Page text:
Also notable were several commercial software products developed in the mid to late 1970s in conjunction with the commercial computers. These products were popular with business customers because of their screen design feature and other ease-of-use features.
- The first product was IDEA (Interactive Data Entry/Access), which consisted of a screen design tool (IFMT), TP Controller (IMON), and a program development language (IFPL).
- The second was the CS40 line of products, which used COBOL and their own ISAM data manager. The COBOL variant used included an added screen section. Both of these products were a major departure from the transaction monitors of the day which did not have a screen design tool and used subroutine calls from COBOL to handle the screen. IDEA was identified by some market watchers as a precursor to fourth-generation programming languages.
The original IDEA ran on RDOS and would support up to 24 users in an RDOS Partition. Each user could use the same or a different program. Eventually, IDEA ran on every commercial hardware product from the MicroNova (4 users) to the MV series under AOS/VS, the same IDEA program running all those systems. The CS40 (the first of this line) was a package system which supported four terminal users, each running a different COBOL program.
- These products also led to the development of a third product, TPMS (Transaction Processing Monitoring System (announced in 1980)) which could capably run a large number of COBOL or PL/I users with a smaller number of processors, a major resource and performance advantage on AOS and AOS/VS systems. TPMS had the same screen design tool as the earlier products. TPMS used defined subroutine calls for screen functions from COBOL or PL/I, which in some users' eyes made it more difficult to use. However, this product was aimed at the professional IS Programmers as were its competitors—IBM's CICS and DEC's TRAX. As with IDEA, TPMS used INFOS for information management and DG/DBMS for database management.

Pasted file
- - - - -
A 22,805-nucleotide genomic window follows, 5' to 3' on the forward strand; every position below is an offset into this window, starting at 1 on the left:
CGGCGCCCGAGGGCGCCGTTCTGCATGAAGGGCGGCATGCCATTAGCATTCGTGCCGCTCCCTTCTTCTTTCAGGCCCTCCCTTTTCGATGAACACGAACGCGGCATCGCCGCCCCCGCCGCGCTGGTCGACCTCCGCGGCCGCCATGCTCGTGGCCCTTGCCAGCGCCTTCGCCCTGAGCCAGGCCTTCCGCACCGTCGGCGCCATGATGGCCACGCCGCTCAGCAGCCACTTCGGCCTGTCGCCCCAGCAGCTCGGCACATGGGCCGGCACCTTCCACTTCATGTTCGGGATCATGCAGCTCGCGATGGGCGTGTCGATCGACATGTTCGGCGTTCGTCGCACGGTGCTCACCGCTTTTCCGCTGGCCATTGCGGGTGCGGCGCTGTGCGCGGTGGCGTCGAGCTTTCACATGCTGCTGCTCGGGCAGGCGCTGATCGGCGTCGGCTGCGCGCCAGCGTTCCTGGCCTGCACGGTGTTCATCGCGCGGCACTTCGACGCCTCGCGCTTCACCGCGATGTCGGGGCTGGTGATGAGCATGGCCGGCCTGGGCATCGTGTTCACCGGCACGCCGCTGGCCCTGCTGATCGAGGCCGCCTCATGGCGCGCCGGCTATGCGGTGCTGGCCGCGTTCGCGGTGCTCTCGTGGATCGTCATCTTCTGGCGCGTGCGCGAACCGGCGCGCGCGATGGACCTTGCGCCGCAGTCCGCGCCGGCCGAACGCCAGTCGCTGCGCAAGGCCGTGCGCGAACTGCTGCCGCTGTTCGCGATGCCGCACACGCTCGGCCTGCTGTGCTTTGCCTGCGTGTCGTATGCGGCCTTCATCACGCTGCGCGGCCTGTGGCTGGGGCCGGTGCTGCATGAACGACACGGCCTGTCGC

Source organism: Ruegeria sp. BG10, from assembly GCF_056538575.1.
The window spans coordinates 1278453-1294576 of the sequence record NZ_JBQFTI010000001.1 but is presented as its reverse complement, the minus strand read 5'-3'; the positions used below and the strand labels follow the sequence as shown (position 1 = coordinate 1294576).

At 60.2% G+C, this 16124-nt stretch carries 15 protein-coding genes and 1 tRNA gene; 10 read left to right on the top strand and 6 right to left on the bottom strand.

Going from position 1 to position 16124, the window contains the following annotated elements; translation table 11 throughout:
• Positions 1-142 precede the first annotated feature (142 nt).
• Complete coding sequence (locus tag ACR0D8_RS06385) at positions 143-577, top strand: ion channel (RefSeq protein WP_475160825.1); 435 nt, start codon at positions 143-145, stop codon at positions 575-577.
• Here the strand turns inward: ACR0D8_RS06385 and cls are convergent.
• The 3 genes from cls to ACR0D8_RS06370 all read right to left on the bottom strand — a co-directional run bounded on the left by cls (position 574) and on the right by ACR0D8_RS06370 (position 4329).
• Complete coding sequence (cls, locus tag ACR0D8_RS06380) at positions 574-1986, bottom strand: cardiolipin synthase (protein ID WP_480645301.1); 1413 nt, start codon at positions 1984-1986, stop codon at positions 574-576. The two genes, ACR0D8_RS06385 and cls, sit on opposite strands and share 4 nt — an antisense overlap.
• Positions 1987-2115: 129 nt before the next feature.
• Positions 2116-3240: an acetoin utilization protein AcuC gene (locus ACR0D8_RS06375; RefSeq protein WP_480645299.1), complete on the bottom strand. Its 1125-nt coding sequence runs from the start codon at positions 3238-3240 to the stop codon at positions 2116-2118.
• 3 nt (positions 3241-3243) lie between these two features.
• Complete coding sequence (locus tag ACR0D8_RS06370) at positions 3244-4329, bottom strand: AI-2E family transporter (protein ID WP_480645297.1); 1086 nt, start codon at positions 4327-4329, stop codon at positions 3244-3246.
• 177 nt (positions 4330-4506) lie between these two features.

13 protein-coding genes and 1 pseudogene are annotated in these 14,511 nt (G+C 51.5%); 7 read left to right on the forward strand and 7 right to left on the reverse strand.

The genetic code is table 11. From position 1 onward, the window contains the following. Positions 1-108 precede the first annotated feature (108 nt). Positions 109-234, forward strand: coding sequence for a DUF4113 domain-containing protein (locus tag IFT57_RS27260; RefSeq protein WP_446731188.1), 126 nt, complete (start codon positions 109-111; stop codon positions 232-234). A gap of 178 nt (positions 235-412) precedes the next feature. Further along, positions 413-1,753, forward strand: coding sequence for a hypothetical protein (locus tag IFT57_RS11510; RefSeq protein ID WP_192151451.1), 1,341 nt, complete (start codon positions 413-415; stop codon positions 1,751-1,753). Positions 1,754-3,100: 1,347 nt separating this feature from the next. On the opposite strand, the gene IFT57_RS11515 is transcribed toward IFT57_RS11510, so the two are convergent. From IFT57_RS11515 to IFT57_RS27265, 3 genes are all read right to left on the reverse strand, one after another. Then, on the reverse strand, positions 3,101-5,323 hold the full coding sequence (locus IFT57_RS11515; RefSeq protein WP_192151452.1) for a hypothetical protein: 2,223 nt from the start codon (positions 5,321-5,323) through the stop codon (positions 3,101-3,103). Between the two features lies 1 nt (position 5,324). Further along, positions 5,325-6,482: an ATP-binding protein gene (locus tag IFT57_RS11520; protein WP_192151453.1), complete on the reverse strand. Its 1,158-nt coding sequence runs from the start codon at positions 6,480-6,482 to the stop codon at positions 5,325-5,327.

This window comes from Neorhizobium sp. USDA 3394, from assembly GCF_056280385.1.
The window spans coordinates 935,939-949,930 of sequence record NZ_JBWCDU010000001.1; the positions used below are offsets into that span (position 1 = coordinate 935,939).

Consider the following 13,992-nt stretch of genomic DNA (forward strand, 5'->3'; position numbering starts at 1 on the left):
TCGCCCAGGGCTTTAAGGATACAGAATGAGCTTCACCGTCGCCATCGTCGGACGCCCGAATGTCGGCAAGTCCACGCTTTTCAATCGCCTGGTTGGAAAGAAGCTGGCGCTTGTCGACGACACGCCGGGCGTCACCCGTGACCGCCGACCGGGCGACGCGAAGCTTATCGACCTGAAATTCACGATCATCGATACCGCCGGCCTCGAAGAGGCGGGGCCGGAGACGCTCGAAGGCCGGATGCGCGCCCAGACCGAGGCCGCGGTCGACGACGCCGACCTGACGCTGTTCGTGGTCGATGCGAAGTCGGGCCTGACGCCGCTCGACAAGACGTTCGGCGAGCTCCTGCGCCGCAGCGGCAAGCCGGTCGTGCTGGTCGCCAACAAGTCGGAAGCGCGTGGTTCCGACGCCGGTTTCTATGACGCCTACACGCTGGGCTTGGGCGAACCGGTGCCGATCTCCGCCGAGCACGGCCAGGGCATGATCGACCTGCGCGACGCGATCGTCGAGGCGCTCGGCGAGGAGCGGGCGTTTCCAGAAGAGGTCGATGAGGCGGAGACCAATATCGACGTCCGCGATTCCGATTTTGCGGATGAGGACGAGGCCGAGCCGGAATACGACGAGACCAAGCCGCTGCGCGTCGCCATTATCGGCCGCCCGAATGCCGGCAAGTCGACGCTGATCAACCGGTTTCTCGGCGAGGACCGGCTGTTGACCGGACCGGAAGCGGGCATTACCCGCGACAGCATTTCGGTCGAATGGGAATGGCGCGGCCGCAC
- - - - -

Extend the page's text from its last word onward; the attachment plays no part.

In 1979, DG introduced their Xodiac networking system.: 247 This was based on the X.25 standard at the lower levels, and their own application layer protocols on top. Because it was based on X.25, remote sites could be linked together over commercial X.25 services like Telenet in the US or Datapac in Canada. Data General software packages supporting Xodiac included Comprehensive Electronic Office (CEO).: 247
Data General produced a full range of peripherals, sometimes by rebadging printers for example, but Data General's own series of CRT-based and hard-copy terminals were high quality and featured a generous number of function keys, each with the ability to send different codes, with any combination of control and shift keys, which influenced WordPerfect design. The model 6053 Dasher 2 featured an easily tilted screen, but used many integrated circuits; the smaller, lighter D100, D200 and eventually the D210 replaced it as the basic user terminal, while graphics models such as the D460 (with ANSI X3.64 compatibility) occupied the very high end of the range. Terminal emulators for the D2/D3/D100/D200/D210 (and some features of the D450/460) do exist, including the Freeware 1993 DOS program in D460.zip.